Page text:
Even though Jean Lundegaard is technically the focus of the film's crisis, she gets surprisingly short shrift from everybody else. Her husband, Jerry, apparently never considers her wellbeing, and lets her get kidnapped in order to pay off some unknown debt he owes. And her kidnappers quickly stop considering her as a person, eventually murdering her just for being too loud.
Really, the only people who cares are her son and father, Wade. Wade dies attempting to pay the ransom for her.
But Jean seems nice enough—she's a responsible parent and wife. She's just a needless casualty of other people's stupidity. The Coens actually said that they intentionally minimized Jean as a character after her kidnapping, to illustrate how little the criminals (and by extension, Jerry) care about her as a person. No one is going to help her or comfort her or develop a rapport with her—she's just a person tied to a chair with a bag over her head… until Gaear kills her for being "too noisy."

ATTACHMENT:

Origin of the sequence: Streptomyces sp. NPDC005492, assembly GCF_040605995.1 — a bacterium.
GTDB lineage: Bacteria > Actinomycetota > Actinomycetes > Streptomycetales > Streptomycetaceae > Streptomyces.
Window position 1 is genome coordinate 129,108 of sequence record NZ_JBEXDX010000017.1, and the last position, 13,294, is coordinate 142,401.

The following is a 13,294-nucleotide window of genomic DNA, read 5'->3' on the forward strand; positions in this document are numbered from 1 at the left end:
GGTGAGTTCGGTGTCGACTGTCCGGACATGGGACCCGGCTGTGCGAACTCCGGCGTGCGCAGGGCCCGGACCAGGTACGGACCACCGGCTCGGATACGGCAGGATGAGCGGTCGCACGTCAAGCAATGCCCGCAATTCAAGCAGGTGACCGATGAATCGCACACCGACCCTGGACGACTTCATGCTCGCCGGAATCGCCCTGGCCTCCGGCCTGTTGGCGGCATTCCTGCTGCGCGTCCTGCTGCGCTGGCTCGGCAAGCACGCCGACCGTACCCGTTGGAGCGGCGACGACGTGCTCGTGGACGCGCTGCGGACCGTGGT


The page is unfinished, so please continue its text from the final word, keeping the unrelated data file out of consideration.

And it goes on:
The scenes of the kidnapping are horrifying—Jean is terrified and terrorized. But he viewer is kept at a distance from her terror, though, because we know so little about her and the directors haven't provided us with any emotional connection. It's not until Jerry returns home to his empty house with its shattered glass doors that we realize what a sickening thing has just happened.